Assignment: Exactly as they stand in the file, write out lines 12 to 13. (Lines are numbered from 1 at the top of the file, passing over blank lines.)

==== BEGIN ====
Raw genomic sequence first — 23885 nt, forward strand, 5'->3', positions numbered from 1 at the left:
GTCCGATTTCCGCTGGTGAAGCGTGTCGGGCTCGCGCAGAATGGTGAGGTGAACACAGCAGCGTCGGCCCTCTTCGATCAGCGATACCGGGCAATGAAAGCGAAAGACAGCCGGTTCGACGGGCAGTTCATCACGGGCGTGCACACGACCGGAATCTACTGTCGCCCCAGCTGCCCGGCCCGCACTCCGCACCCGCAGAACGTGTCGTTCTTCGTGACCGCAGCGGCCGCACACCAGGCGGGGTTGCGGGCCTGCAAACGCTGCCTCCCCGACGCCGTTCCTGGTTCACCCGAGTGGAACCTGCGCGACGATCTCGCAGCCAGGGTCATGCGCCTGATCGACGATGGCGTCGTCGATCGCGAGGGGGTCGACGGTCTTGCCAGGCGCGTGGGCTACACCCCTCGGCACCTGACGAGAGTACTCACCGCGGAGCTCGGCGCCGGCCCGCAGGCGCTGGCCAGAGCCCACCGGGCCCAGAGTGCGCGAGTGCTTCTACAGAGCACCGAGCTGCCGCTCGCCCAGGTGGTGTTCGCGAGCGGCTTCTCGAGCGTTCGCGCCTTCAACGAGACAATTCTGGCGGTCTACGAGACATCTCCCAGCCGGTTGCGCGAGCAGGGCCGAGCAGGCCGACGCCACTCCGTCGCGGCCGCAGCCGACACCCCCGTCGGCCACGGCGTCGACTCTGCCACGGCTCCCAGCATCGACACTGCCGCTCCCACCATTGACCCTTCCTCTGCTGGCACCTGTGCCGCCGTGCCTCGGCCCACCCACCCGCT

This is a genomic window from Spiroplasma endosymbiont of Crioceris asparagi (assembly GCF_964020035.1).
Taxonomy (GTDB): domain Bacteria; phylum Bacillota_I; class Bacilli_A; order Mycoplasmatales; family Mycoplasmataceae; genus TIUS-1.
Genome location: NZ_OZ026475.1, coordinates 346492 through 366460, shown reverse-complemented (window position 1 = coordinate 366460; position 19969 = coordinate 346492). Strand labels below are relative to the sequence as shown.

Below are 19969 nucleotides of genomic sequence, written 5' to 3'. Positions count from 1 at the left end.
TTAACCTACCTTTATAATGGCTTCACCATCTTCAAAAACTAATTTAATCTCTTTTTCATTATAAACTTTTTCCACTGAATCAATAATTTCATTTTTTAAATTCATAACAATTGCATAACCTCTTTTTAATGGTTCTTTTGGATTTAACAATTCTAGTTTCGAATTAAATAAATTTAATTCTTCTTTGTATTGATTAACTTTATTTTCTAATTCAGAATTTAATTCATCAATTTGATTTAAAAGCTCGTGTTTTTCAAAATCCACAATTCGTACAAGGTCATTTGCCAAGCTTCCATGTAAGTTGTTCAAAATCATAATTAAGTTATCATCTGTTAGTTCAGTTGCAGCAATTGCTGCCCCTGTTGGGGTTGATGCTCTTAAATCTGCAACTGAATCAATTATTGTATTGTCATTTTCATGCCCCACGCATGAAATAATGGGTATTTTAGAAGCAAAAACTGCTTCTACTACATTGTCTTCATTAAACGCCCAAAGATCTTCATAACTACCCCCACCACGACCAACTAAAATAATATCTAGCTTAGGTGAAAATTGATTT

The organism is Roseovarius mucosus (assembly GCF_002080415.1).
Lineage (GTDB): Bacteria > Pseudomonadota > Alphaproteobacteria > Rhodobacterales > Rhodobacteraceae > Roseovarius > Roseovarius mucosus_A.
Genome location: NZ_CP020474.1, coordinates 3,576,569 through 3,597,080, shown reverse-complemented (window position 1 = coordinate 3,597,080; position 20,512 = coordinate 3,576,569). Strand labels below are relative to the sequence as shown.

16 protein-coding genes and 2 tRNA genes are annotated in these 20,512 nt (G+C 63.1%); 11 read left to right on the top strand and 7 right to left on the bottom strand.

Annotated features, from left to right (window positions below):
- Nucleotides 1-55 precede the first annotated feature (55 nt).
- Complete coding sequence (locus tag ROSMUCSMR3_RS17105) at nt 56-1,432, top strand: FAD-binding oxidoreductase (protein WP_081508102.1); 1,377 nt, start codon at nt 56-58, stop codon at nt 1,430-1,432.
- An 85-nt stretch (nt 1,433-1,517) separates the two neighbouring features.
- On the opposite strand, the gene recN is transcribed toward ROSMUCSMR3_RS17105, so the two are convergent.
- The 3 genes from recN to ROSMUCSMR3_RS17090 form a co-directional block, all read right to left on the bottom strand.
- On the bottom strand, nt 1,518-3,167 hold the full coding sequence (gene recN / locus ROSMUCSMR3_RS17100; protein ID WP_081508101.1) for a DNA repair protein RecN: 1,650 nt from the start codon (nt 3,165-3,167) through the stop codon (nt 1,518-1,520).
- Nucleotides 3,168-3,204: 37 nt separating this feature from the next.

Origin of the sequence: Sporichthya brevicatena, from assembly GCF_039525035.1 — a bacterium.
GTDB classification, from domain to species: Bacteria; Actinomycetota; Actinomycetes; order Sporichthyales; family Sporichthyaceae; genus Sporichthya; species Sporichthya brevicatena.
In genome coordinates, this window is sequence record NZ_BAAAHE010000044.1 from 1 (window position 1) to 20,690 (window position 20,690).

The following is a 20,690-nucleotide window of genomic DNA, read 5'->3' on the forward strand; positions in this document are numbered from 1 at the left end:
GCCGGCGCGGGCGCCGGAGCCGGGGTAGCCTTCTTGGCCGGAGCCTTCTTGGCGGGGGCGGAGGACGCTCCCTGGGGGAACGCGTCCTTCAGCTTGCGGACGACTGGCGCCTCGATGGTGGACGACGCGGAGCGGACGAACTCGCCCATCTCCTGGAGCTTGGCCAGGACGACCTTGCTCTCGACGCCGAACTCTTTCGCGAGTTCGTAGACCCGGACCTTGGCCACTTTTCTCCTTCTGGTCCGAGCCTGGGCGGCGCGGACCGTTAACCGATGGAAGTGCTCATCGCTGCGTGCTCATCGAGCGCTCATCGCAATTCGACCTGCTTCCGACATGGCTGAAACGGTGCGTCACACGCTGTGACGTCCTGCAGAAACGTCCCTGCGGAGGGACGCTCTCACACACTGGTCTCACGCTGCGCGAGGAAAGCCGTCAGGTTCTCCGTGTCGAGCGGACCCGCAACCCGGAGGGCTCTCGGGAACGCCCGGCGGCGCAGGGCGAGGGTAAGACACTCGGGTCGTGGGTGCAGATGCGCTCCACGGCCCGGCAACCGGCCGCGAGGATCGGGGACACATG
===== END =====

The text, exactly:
Annotated features, from left to right (window positions below):
- Nucleotides 1-55 precede the first annotated feature (55 nt).